The large black hand grip, which houses both the battery and memory card compartments, makes up the right side of the camera. It is sculpted to fit comfortably in your hand, with a slightly concave finger hold on the front and a dimpled plastic thumb grip on the back. The hinged, plastic door of the memory card compartment opens from the back. Inside the compartment, are two slots, one that accommodates Compact Flash type I and II cards, and another that holds xD-Picture Cards. Right above the compartment door is one of two neck strap eyelets, with the second one counterbalancing it on the left side of the camera. (Kudos to Olympus for positioning the neckstrap eyelets to let the camera hang level.)

Just under the left side neckstrap eyelet are the cable connector compartments, two plastic doors that cover the A/V Out, USB, and DC In connector ports. The connector port covers are flexible and rubbery, and hinge to the camera. I'm not crazy about flexible hinges like these, as I'm concerned that they might fatigue and split over time, but manufacturers keep on using them, so maybe I should just relax and stop worrying. ;-) On the left side of the connector compartments is the camera's speaker.

The top of the camera is packed with controls and features. At the far left are the Focus and Metering / Protect buttons, followed by the external flash hot shoe and small LCD display panel. On the right side are the Shutter button (surrounded by the Zoom Lever), Self-Timer / Remote / Rotate, and Custom / DPOF buttons, a Mode dial, and a Power control. The Power control is barely visible when viewed from directly above like this - It's the small tab projecting to the right, from underneath the Mode dial. I like this implementation of the power switch, as you don't have to perturb the Mode dial setting to turn the camera on and off, and I like having the power control right under my thumb, rather than having to fiddle with a back- or top-panel pushbutton.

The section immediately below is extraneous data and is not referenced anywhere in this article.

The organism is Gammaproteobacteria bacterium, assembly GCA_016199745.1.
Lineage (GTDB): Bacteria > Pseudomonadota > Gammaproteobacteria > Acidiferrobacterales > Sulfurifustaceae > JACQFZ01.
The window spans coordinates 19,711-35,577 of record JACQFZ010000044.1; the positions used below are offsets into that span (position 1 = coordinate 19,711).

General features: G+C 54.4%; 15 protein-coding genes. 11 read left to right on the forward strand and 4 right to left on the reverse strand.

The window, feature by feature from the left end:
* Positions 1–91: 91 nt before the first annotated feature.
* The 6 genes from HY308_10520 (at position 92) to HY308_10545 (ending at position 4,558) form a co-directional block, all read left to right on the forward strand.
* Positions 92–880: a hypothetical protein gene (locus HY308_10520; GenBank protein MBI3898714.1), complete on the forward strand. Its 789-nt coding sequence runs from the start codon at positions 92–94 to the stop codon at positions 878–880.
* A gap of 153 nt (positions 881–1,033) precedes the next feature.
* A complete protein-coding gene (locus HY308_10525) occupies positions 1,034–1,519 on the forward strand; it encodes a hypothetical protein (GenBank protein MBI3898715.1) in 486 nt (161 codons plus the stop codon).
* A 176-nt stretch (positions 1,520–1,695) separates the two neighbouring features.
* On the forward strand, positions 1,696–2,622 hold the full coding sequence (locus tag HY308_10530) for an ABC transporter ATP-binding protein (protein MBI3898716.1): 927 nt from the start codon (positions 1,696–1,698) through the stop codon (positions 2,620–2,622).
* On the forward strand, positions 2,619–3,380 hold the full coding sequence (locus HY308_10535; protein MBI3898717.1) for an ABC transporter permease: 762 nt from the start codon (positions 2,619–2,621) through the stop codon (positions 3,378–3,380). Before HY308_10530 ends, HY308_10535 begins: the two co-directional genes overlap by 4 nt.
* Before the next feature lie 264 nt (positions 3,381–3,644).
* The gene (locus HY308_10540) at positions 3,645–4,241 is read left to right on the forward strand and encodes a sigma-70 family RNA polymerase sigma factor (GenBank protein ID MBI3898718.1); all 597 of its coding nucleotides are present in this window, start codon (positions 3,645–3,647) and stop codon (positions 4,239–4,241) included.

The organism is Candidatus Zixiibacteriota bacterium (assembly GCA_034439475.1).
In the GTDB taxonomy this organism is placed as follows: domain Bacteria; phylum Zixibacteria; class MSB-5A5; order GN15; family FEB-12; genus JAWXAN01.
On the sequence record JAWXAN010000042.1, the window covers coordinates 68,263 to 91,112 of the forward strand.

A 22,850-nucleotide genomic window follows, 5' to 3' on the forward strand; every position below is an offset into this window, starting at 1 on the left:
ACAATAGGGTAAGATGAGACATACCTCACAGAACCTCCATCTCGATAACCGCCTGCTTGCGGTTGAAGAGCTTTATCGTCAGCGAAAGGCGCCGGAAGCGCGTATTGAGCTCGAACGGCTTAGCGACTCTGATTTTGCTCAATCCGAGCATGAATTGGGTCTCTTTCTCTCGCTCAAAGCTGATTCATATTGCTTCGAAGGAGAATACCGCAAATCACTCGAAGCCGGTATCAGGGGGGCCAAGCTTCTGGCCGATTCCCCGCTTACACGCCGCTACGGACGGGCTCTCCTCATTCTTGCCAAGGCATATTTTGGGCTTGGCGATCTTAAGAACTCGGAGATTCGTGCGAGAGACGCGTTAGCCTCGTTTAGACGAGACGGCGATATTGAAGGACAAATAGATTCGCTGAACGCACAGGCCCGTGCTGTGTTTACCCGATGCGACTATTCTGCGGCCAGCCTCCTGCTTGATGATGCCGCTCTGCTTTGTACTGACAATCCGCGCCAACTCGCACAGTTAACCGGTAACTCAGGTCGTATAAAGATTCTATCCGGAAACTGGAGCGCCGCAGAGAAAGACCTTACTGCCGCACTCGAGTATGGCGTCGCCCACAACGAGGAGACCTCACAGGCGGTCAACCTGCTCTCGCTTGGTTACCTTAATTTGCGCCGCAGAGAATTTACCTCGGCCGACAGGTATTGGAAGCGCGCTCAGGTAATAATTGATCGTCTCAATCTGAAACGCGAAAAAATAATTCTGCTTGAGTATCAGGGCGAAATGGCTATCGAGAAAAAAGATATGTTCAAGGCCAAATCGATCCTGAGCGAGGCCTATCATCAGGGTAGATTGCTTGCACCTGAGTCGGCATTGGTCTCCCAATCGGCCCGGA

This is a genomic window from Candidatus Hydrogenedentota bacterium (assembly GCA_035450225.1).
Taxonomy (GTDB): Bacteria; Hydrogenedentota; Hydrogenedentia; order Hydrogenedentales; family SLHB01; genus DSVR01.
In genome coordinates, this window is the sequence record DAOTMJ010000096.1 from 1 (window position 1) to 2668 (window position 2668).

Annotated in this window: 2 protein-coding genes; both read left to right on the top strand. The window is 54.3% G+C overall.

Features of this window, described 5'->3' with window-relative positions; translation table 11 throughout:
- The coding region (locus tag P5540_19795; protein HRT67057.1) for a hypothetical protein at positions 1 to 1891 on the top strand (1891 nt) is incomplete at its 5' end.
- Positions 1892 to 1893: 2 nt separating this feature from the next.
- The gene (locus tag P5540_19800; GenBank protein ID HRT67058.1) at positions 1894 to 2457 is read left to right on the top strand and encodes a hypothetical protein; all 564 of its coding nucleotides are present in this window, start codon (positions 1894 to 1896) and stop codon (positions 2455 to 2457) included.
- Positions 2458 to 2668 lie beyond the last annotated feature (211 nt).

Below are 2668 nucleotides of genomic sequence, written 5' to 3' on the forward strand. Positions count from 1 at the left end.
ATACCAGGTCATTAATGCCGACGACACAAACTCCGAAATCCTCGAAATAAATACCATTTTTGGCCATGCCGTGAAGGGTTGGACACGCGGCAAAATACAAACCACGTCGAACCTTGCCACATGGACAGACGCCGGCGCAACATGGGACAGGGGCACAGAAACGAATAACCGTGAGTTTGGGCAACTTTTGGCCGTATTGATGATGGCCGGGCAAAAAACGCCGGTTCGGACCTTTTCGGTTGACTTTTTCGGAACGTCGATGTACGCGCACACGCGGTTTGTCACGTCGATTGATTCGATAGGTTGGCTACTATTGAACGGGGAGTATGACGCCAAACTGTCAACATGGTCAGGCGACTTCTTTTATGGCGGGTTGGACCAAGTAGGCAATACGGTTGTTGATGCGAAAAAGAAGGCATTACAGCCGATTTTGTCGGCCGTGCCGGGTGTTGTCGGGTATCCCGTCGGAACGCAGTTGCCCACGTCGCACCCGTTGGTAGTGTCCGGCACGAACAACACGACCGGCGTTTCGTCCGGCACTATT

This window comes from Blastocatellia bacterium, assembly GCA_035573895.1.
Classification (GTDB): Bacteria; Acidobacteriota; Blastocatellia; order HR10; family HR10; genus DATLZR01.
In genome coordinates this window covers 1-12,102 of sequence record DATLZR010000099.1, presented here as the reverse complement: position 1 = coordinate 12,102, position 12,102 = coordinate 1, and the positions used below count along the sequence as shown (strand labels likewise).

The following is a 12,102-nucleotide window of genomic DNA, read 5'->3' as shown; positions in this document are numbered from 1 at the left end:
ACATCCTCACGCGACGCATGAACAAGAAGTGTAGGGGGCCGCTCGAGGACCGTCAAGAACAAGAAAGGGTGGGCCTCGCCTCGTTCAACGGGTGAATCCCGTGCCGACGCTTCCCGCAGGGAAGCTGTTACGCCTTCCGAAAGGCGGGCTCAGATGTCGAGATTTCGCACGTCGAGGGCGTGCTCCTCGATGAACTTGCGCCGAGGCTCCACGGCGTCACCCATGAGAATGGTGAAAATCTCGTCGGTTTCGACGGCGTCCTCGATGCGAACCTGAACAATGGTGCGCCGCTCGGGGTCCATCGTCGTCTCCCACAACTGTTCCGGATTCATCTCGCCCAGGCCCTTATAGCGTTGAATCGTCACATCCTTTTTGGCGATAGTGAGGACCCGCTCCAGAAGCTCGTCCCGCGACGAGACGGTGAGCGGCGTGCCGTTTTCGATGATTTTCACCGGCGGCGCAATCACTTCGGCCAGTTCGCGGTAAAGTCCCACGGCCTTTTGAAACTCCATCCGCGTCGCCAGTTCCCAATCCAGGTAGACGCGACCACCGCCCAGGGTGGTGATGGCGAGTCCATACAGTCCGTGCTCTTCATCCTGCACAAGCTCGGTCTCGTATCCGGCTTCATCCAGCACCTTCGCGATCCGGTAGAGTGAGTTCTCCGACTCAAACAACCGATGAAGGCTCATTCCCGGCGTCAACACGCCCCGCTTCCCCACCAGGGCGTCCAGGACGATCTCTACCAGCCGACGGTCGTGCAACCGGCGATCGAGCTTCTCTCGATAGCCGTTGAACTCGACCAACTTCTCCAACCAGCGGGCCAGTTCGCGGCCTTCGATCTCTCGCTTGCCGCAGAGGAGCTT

The bottom of the camera holds the battery compartment cover and a metal screw-mount tripod socket, that's too close to the battery compartment to make battery changes easy when mounted on a tripod. One way around this is to use the optional AC adapter, handy for time-consuming projects, such as working in the studio or downloading images to the computer. The good news about the tripod socket is that it's metal, and also located almost exactly under the camera's center of gravity. Both factors make for long life. The downside of the tripod socket location is that it's not particularly close to the optical center of the lens, as needed when shooting multiple images to be assembled into a panorama. (This probably isn't too big an issue though, as the optical center of the lens is actually near the end of the body-mounted lens barrel anyway. This means you'd need to use a panorama head with the camera even if the tripod socket were directly centered under the lens cylinder.)

The infrared remote control included with the camera is the new RM-2 model, which only allows you to trip the shutter. The camera itself is compatible with the older (and still available as an optional accessory) RM-1 remote, which lets you control the optical zoom and scroll through captured images remotely. I've always enjoyed this feature on past Olympus digicams, as it comes in quite handy in the studio. It's also great any time you're using a really long exposure time and want to prop the camera on something to avoid jiggling it by pressing the shutter button. A nice thing about this remote is the distance from which it will control the camera - In my experience, out to 15 feet or more, depending on the ambient lighting. I'm less crazy though, about the fact that the camera always waits a few seconds, counting down before firing the shutter in response to the remote. - An option to set the shutter delay to zero when using the remote would be very welcome. The shot above shows the remote control posed in front of the 5060, with a CF memory card included for scale.